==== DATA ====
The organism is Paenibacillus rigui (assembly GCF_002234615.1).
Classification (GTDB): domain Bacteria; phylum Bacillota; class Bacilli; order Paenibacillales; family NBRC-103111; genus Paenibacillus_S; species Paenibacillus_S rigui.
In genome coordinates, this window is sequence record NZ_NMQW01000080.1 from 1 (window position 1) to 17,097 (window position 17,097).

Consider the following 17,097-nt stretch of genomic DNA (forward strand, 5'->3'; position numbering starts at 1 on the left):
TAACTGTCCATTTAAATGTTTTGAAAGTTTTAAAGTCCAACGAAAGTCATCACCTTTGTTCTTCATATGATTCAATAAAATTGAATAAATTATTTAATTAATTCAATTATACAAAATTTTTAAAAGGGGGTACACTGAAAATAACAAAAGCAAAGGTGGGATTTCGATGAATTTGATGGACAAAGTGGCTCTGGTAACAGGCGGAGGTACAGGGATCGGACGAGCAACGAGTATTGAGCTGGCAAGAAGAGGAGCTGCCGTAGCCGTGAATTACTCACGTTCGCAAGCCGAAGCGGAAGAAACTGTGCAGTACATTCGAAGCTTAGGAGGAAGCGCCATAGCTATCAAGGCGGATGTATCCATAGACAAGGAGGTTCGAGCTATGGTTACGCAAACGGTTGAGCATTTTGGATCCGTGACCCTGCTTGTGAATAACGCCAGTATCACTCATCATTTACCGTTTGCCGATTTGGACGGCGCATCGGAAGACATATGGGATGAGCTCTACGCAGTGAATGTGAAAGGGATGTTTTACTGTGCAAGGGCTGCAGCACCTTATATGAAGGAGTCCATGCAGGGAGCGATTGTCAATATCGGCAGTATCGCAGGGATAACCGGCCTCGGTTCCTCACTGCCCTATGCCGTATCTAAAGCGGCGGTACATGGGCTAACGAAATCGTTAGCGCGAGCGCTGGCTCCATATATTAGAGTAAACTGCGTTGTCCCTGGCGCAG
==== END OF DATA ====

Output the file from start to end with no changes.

The organism is Paenibacillus rigui (assembly GCF_002234615.1).
Classification (GTDB): domain Bacteria; phylum Bacillota; class Bacilli; order Paenibacillales; family NBRC-103111; genus Paenibacillus_S; species Paenibacillus_S rigui.
In genome coordinates, this window is sequence record NZ_NMQW01000080.1 from 1 (window position 1) to 17,097 (window position 17,097).

Consider the following 17,097-nt stretch of genomic DNA (forward strand, 5'->3'; position numbering starts at 1 on the left):
TAACTGTCCATTTAAATGTTTTGAAAGTTTTAAAGTCCAACGAAAGTCATCACCTTTGTTCTTCATATGATTCAATAAAATTGAATAAATTATTTAATTAATTCAATTATACAAAATTTTTAAAAGGGGGTACACTGAAAATAACAAAAGCAAAGGTGGGATTTCGATGAATTTGATGGACAAAGTGGCTCTGGTAACAGGCGGAGGTACAGGGATCGGACGAGCAACGAGTATTGAGCTGGCAAGAAGAGGAGCTGCCGTAGCCGTGAATTACTCACGTTCGCAAGCCGAAGCGGAAGAAACTGTGCAGTACATTCGAAGCTTAGGAGGAAGCGCCATAGCTATCAAGGCGGATGTATCCATAGACAAGGAGGTTCGAGCTATGGTTACGCAAACGGTTGAGCATTTTGGATCCGTGACCCTGCTTGTGAATAACGCCAGTATCACTCATCATTTACCGTTTGCCGATTTGGACGGCGCATCGGAAGACATATGGGATGAGCTCTACGCAGTGAATGTGAAAGGGATGTTTTACTGTGCAAGGGCTGCAGCACCTTATATGAAGGAGTCCATGCAGGGAGCGATTGTCAATATCGGCAGTATCGCAGGGATAACCGGCCTCGGTTCCTCACTGCCCTATGCCGTATCTAAAGCGGCGGTACATGGGCTAACGAAATCGTTAGCGCGAGCGCTGGCTCCATATATTAGAGTAAACTGCGTTGTCCCTGGCGCAG